The devastation of Pearl Harbor and the American victory at Midway were prelude to a greater challenge: rolling back the vast Japanese Pacific empire, island by island.
This masterful history encompasses the heart of the Pacific War - the period between mid-1942 and mid-1944 - when parallel Allied counteroffensives north and south of the equator washed over Japan's far-flung island empire like a "conquering tide", concluding with Japan's irreversible strategic defeat in the Marianas.
Twilight of the Gods is a riveting account of the harrowing last year of World War II in the Pacific, when the US Navy won the largest naval battle in history; MacArthur made good his pledge to return to the Philippines; waves of kamikazes attacked the Allied fleets; the Japanese fought to the last man on one island after another; B-29 bombers burned down Japanese cities; and Hiroshima and Nagasaki were vaporized. Toll's narratives of combat in the air, at sea, and on the beaches are gripping, but he also takes the listener into the halls of power in Washington and Tokyo.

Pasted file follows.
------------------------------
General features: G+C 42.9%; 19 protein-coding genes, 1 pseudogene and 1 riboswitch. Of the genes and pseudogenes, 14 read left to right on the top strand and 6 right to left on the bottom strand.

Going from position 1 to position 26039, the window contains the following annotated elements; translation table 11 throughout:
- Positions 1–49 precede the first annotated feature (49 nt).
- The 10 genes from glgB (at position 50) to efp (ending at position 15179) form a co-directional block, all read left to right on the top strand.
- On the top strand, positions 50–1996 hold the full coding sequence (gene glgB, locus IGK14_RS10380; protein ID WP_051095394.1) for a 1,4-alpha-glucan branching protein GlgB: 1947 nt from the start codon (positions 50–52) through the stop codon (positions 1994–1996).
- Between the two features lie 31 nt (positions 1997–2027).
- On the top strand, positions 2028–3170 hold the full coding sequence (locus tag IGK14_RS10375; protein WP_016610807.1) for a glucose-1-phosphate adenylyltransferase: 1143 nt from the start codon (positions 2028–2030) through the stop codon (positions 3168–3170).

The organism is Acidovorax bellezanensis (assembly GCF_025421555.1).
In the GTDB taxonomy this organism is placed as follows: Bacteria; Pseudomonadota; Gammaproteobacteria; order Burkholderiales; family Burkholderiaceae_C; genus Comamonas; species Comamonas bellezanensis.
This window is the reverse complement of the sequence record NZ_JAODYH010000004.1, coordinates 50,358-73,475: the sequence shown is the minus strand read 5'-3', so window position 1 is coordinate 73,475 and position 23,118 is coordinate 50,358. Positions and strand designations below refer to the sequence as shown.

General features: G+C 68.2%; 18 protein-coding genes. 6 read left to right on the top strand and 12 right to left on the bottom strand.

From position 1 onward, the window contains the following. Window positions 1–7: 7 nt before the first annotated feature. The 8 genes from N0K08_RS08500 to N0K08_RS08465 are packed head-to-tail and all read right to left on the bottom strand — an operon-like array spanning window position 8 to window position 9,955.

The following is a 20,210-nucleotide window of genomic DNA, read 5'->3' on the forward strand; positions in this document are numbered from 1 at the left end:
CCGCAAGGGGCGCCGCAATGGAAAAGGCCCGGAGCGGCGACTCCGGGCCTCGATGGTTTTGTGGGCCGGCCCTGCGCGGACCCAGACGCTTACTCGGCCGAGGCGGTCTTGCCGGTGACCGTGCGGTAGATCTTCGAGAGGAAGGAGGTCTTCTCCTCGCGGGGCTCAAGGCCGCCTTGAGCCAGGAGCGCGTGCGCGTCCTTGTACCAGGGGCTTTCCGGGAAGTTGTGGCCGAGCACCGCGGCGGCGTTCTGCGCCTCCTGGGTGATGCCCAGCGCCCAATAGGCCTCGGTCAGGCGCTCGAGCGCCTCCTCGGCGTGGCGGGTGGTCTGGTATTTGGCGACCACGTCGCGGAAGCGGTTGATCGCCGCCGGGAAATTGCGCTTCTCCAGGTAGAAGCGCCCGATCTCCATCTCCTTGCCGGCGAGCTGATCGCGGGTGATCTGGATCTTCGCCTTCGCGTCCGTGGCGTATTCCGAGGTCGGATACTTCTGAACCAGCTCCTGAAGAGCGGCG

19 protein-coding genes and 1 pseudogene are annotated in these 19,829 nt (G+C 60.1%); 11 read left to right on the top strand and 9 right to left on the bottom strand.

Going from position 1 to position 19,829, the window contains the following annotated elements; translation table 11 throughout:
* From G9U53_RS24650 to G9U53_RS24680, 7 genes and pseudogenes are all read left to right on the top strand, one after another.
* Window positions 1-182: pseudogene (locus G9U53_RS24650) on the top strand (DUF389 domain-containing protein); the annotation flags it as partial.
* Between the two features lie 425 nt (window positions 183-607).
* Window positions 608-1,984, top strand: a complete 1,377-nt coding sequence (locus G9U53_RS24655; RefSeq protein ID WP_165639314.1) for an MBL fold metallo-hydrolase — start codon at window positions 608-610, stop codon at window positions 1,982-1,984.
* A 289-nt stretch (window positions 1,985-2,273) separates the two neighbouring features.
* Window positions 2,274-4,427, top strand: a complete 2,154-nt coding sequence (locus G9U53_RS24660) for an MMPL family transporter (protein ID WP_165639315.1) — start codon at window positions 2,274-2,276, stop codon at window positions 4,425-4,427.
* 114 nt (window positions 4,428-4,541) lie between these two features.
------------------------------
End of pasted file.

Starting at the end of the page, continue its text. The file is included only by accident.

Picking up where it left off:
Pacific Crucible: War at Sea in the Pacific, 1941-1942
Ian W. Toll
Spieldauer: 22 Std. und 6 Min.
5 out of 5 stars
5 out of 5 stars
4.5 out of 5 stars
On the first Sunday in December 1941, an armada of Japanese warplanes appeared suddenly over Pearl Harbor, Hawaii, and devastated the U.S. Pacific Fleet. Six months later, in a sea fight north of the tiny atoll of Midway, four Japanese aircraft carriers were sent into the abyss. Pacific Crucible tells the epic tale of these first searing months of the Pacific war, when the U.S. Navy shook off the worst defeat in American military history and seized the strategic initiative.
Before the ink was dry on the U.S. Constitution, the establishment of a permanent military had become the most divisive issue facing the new government. Would a standing army be the thin end of dictatorship? Would a navy protect American commerce against the Mediterranean pirates, or drain the treasury and provoke hostilities with the great powers? The founders, particularly Jefferson, Madison, and Adams, debated these questions fiercely and switched sides more than once.